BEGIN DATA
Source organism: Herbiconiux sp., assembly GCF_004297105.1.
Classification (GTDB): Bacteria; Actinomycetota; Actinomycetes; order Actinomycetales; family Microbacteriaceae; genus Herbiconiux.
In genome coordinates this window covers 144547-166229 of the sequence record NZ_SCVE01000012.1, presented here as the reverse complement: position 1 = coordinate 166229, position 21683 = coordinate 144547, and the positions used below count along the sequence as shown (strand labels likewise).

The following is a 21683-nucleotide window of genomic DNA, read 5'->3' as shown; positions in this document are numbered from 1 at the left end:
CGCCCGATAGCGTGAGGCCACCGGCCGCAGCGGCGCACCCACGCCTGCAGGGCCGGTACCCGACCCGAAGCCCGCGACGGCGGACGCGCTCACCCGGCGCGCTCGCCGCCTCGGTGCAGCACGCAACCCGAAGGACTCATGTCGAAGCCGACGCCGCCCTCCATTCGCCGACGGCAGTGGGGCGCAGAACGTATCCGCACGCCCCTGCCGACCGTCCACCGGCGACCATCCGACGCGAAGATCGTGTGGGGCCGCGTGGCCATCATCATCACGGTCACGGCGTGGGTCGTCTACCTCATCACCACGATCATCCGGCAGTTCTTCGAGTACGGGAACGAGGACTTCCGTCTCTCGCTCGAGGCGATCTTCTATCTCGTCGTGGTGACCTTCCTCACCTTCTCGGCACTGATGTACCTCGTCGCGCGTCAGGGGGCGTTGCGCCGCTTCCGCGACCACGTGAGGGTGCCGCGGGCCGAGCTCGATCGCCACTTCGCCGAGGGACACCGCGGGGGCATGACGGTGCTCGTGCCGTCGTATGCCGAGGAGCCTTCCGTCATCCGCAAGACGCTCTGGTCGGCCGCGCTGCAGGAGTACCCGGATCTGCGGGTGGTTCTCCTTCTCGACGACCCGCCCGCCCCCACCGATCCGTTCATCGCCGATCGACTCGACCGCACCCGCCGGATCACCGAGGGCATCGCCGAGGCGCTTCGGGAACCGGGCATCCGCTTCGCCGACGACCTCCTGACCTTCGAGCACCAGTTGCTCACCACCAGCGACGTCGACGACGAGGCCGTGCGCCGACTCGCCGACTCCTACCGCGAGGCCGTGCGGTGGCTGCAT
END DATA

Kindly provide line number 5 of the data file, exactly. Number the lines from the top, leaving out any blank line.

CGCCCGATAGCGTGAGGCCACCGGCCGCAGCGGCGCACCCACGCCTGCAGGGCCGGTACCCGACCCGAAGCCCGCGACGGCGGACGCGCTCACCCGGCGCGCTCGCCGCCTCGGTGCAGCACGCAACCCGAAGGACTCATGTCGAAGCCGACGCCGCCCTCCATTCGCCGACGGCAGTGGGGCGCAGAACGTATCCGCACGCCCCTGCCGACCGTCCACCGGCGACCATCCGACGCGAAGATCGTGTGGGGCCGCGTGGCCATCATCATCACGGTCACGGCGTGGGTCGTCTACCTCATCACCACGATCATCCGGCAGTTCTTCGAGTACGGGAACGAGGACTTCCGTCTCTCGCTCGAGGCGATCTTCTATCTCGTCGTGGTGACCTTCCTCACCTTCTCGGCACTGATGTACCTCGTCGCGCGTCAGGGGGCGTTGCGCCGCTTCCGCGACCACGTGAGGGTGCCGCGGGCCGAGCTCGATCGCCACTTCGCCGAGGGACACCGCGGGGGCATGACGGTGCTCGTGCCGTCGTATGCCGAGGAGCCTTCCGTCATCCGCAAGACGCTCTGGTCGGCCGCGCTGCAGGAGTACCCGGATCTGCGGGTGGTTCTCCTTCTCGACGACCCGCCCGCCCCCACCGATCCGTTCATCGCCGATCGACTCGACCGCACCCGCCGGATCACCGAGGGCATCGCCGAGGCGCTTCGGGAACCGGGCATCCGCTTCGCCGACGACCTCCTGACCTTCGAGCACCAGTTGCTCACCACCAGCGACGTCGACGACGAGGCCGTGCGCCGACTCGCCGACTCCTACCGCGAGGCCGTGCGGTGGCTGCAT